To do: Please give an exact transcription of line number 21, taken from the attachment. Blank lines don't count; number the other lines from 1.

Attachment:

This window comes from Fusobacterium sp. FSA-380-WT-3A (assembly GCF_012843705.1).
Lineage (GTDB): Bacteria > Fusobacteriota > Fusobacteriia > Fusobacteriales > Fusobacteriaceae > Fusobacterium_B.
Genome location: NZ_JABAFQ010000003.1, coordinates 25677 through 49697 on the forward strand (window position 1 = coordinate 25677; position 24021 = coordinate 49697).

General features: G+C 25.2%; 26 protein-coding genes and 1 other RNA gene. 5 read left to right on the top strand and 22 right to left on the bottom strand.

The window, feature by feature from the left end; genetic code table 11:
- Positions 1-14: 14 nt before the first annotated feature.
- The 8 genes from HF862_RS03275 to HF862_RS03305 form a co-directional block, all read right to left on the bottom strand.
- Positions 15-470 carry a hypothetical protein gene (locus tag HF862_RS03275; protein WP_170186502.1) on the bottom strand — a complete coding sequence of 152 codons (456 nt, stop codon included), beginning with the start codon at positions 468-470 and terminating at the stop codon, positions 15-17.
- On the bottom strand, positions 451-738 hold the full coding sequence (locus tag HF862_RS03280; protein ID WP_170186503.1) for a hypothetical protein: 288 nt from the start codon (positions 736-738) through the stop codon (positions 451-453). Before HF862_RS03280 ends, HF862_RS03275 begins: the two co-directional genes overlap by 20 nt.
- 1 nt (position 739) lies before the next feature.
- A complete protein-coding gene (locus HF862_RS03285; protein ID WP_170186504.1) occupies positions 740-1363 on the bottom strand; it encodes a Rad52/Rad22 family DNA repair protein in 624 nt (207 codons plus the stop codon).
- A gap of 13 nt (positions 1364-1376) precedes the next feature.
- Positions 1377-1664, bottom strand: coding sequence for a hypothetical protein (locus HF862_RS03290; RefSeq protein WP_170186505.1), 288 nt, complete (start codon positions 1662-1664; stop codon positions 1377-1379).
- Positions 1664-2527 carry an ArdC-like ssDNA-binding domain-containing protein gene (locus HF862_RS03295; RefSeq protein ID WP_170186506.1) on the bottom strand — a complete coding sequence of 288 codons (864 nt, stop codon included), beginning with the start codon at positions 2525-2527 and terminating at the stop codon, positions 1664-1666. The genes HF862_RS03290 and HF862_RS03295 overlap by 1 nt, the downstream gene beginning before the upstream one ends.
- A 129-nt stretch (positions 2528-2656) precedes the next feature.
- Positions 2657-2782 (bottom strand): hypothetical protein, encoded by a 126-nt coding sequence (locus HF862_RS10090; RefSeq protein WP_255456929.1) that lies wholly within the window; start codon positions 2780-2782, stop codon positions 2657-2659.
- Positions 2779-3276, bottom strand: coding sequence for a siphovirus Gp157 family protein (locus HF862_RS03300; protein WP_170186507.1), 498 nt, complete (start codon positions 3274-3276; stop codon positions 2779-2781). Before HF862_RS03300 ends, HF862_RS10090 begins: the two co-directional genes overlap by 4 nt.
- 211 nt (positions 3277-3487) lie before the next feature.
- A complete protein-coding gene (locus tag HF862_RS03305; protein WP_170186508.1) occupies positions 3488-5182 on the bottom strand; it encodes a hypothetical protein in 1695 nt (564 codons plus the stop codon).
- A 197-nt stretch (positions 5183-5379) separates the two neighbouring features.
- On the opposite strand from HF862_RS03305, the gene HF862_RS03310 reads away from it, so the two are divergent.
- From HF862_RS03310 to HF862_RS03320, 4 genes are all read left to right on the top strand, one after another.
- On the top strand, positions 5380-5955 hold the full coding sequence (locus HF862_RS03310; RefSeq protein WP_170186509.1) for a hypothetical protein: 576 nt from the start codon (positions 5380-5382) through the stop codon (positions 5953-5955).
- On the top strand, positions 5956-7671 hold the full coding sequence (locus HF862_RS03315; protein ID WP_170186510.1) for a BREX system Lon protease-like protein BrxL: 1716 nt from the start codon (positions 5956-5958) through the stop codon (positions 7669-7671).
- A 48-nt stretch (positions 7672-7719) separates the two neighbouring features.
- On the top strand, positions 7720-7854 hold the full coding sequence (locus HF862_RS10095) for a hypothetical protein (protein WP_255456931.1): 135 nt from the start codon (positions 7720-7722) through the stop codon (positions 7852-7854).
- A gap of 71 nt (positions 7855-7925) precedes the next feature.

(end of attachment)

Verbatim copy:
- On the opposite strand from HF862_RS03305, the gene HF862_RS03310 reads away from it, so the two are divergent.